AMD Confirms Vega GPU Launch Coming In Q2 With 8K Video Editing Prowess
On the CPU side, AMD is back in the game with its Ryzen architecture. But when it comes to graphics, AMD is still serving the entry-level and mid-range markets with Polaris. Even its recent refresh with the Radeon RX 500 series does not offer anything competitive with NVIDIA's Pascal parts, such as its GeForce GTX 1080, 1080 Ti, or Titan Xp. That is where Vega will come into play, and apparently we will see graphics cards based on Vega sometime this quarter.
A Facebook user flat out asked AMD when Vega will be ready, to which AMD replied, "When it is ready... and it will be this quarter." While that is not quite an exact release date, it is a general time frame that confirms Vega will be shipping within the next two months (since we're already wrapping up the first month of the second quarter of 2017). The takeaway for consumers is that this is one of those time where it is worth waiting to see what is right around the corner, assuming you can skate by on whatever GPU you're currently using.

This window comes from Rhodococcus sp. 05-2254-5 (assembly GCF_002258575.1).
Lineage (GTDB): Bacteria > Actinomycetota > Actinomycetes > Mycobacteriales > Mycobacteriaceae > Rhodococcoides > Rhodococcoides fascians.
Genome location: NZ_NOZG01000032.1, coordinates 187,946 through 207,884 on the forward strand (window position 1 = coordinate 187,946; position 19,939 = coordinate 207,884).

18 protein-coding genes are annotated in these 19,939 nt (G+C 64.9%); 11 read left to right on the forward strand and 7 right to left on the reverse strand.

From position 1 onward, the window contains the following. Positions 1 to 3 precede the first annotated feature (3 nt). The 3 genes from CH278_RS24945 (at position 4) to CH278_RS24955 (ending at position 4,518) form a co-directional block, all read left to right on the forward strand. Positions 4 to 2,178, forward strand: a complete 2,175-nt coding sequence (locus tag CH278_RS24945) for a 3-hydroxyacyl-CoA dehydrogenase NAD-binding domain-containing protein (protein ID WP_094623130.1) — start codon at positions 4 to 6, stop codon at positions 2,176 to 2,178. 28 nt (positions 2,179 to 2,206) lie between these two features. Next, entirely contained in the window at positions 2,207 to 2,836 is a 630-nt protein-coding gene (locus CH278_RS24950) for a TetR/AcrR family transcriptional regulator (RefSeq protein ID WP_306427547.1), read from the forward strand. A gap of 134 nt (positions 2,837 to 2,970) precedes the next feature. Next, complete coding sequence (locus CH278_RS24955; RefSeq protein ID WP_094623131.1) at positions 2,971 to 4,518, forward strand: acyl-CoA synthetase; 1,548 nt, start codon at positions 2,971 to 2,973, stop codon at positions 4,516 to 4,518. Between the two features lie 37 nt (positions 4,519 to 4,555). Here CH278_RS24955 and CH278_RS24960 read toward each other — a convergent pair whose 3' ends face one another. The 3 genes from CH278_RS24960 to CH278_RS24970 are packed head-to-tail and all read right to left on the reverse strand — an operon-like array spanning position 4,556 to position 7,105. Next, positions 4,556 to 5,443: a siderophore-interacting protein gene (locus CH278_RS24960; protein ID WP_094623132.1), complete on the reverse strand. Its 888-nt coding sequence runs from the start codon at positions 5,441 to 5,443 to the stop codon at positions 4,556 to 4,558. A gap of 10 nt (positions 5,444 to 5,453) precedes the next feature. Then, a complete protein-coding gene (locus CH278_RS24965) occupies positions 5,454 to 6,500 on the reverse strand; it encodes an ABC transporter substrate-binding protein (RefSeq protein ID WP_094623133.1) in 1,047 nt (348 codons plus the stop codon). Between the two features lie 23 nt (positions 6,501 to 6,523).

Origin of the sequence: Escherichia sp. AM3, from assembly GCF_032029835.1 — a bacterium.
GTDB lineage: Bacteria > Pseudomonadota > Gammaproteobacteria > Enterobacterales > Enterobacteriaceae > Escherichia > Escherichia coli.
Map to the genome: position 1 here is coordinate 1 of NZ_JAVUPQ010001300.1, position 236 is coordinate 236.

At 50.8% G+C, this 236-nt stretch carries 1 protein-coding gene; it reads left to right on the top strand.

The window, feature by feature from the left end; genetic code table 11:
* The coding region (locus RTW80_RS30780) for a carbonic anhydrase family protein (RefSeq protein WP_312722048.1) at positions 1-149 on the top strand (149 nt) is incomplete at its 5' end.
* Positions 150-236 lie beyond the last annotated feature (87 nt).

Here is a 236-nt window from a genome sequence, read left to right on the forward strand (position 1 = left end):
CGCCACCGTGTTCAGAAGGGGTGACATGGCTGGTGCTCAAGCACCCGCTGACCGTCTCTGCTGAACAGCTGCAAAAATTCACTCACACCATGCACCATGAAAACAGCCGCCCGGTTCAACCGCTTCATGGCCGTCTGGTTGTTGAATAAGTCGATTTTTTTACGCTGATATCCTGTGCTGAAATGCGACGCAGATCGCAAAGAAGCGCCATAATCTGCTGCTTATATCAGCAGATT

Another reason to wait is because Vega could be a massive upgrade over Polaris. It is difficult to separate hype from reality when it come to unreleased products, but AMD has been giving some promising demonstrations of Vega at the annual NAB show in Las Vegas. AMD has on display a high-end Vega graphics card processing 8K video content in Adobe's Premiere Pro CC 2017 video editing software without breaking a sweat.
In yet another demonstration at NAB, AMD has the same card working on 4K post-processing with Radeon ProRender, a professional grade rendering engine for high-end graphics.
The NAB show is geared towards the television and film industry, not gaming. However, the demonstrations underscore the power of AMD's Vega architecture. Being able to process 8K video content is no small deal, and even though gaming is still in the early stages of adopting 4K game play, 8K is the next frontier.
Vega will also mark the introduction of second generation high bandwidth memory (HBM2) on graphics cards. Combined with a new rendering engine and twice the peak throughput per clock compared to Polaris, Vega is on a path to deliver a big bump in GPU performance and image quality.